I do not know which manual you are looking in, but the Yanmar Service
Manual for the 2QM20
specifies that in the raw-water cooled version (2QM20(H)), with a 2.2:1 reduction drive, the thermostat will begin to open at a temperature of 42 C (108 F) and be fully open at a temperature of 52 C (126 F). In 1975, the Yanmar part number for that thermostat was 124770-49200, but it may have been revised since.
In the fresh-water cooled version (2QM20Y(F)), with a tank, heat exchanger
and recirculating coolant
, the manual specifies that the thermostat will begin to open at a temperature of 71 C (160 F) and be fully open at a temperature of 85 C (185 F). I do not have a part number for that type of thermostat, but I do know that it is supposed to be located on the fresh water tank
(heat exchanger), at the point where the water flows into the tank from the cylinder head
. Whereas on a raw-water cooled engine, the thermostat is housed on top of the exhaust
manifold, linking into the cooling water bypass circuit.
So you appear to have one model of engine (raw-water cooled) while quoting the thermostat specs for a different engine (fresh-water cooled). It would appear that Compass790 has put his finger square on the root of the problem, that you are stuck with a conversion. Which then leads to other questions: Do you in fact have a fresh water conversion and is there a thermostat on the fresh water tank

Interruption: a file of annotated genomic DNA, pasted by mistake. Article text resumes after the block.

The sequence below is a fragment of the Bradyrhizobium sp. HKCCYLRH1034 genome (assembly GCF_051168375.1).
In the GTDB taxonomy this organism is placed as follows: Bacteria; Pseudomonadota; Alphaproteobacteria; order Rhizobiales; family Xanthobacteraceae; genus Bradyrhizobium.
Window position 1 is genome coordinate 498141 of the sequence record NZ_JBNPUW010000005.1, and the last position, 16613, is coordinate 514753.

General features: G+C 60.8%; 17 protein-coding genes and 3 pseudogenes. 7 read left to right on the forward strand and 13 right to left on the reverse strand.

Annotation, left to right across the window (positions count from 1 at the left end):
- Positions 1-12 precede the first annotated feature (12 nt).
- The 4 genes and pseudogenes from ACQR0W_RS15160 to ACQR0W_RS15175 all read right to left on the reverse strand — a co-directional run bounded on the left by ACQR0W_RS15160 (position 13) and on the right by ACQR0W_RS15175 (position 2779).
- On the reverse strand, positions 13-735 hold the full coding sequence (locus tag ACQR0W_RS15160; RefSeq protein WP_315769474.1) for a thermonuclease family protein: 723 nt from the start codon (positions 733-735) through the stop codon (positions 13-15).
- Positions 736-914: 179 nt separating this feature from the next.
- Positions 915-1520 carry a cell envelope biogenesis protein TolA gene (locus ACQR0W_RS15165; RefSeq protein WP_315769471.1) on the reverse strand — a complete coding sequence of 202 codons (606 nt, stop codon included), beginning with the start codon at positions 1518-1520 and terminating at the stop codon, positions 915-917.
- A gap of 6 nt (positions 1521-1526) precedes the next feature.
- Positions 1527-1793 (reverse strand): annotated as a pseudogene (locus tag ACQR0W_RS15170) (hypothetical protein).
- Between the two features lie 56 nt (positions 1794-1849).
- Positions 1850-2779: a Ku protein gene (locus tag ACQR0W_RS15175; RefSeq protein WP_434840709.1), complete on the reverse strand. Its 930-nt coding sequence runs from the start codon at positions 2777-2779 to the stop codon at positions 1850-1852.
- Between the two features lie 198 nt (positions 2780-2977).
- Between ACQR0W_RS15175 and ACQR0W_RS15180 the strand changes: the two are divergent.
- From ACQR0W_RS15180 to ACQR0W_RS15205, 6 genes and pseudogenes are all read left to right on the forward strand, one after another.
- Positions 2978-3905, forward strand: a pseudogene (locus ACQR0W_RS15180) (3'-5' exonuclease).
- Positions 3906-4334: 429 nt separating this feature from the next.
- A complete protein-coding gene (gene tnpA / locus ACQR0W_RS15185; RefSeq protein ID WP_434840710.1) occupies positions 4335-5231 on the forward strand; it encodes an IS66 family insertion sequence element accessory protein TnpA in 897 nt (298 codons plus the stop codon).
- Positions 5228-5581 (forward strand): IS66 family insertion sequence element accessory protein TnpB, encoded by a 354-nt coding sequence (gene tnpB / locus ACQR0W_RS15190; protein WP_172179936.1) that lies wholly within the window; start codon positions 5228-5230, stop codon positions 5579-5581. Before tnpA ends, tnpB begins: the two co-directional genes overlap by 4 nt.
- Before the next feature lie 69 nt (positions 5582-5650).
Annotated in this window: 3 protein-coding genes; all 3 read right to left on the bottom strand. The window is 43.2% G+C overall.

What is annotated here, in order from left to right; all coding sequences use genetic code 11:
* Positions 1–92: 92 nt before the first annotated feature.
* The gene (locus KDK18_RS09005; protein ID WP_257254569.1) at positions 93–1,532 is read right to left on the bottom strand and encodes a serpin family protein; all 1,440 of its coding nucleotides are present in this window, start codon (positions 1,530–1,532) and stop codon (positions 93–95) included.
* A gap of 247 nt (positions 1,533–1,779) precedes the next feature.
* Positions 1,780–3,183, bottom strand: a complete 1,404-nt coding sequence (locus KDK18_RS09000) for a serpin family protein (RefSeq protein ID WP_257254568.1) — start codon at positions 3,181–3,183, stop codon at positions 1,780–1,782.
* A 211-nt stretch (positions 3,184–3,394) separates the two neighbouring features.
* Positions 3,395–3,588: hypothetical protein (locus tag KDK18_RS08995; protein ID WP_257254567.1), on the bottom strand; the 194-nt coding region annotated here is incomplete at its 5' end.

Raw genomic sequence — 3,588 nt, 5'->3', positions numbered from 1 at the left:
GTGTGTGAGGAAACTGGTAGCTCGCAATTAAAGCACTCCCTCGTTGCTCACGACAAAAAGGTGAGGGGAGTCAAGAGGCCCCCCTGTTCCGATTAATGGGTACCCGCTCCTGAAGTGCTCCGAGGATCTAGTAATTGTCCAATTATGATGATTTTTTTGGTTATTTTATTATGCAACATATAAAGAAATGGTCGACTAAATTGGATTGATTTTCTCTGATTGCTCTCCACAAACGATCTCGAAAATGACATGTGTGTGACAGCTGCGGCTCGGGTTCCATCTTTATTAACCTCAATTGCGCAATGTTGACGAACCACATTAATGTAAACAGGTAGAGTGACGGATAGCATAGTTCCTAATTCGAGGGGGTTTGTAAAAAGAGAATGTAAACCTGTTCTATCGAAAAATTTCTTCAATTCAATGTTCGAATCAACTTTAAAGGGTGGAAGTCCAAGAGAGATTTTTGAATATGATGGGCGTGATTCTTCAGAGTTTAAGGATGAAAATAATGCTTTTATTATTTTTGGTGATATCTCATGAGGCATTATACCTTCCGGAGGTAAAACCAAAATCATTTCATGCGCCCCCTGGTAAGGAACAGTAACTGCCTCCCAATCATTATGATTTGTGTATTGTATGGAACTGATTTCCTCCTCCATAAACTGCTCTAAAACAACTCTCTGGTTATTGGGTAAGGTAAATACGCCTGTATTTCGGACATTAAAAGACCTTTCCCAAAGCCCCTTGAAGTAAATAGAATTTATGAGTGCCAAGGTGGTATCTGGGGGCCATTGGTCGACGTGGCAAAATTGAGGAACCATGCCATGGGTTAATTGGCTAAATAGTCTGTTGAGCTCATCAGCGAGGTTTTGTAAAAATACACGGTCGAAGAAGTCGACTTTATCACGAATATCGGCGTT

? If so, then the manual seems to indicate that you should not have any thermostat on top of the exhaust
manifold, but rather the that the raw sea-water should be pumped directly into the heat exchanger
and then flow directly from the exchanger into the exhaust manifold, without passing through a thermostat. Only the fresh water loop should be passing through a thermostat, the one on the inflow into the tank.
Let us know how it all works out.
Originally Posted by bigdogandy
Maybe a bit off topic, but what’s the harm in just taking the thermostat out entirely?
Andy, the thermostat is necessary to ensure a proper operating temperature for the engine. A diesel
engine needs to be warmed up to a specific temperature range in order to run and properly burn fuel
, which is why the engines in trucks and construction gear
have glow plugs to preheat the cylinders. If you simply do a full-flow of cooling water from the get-go, then the engine will have difficulty warming up enough to facilitate full combustion, especially in a cooler climate.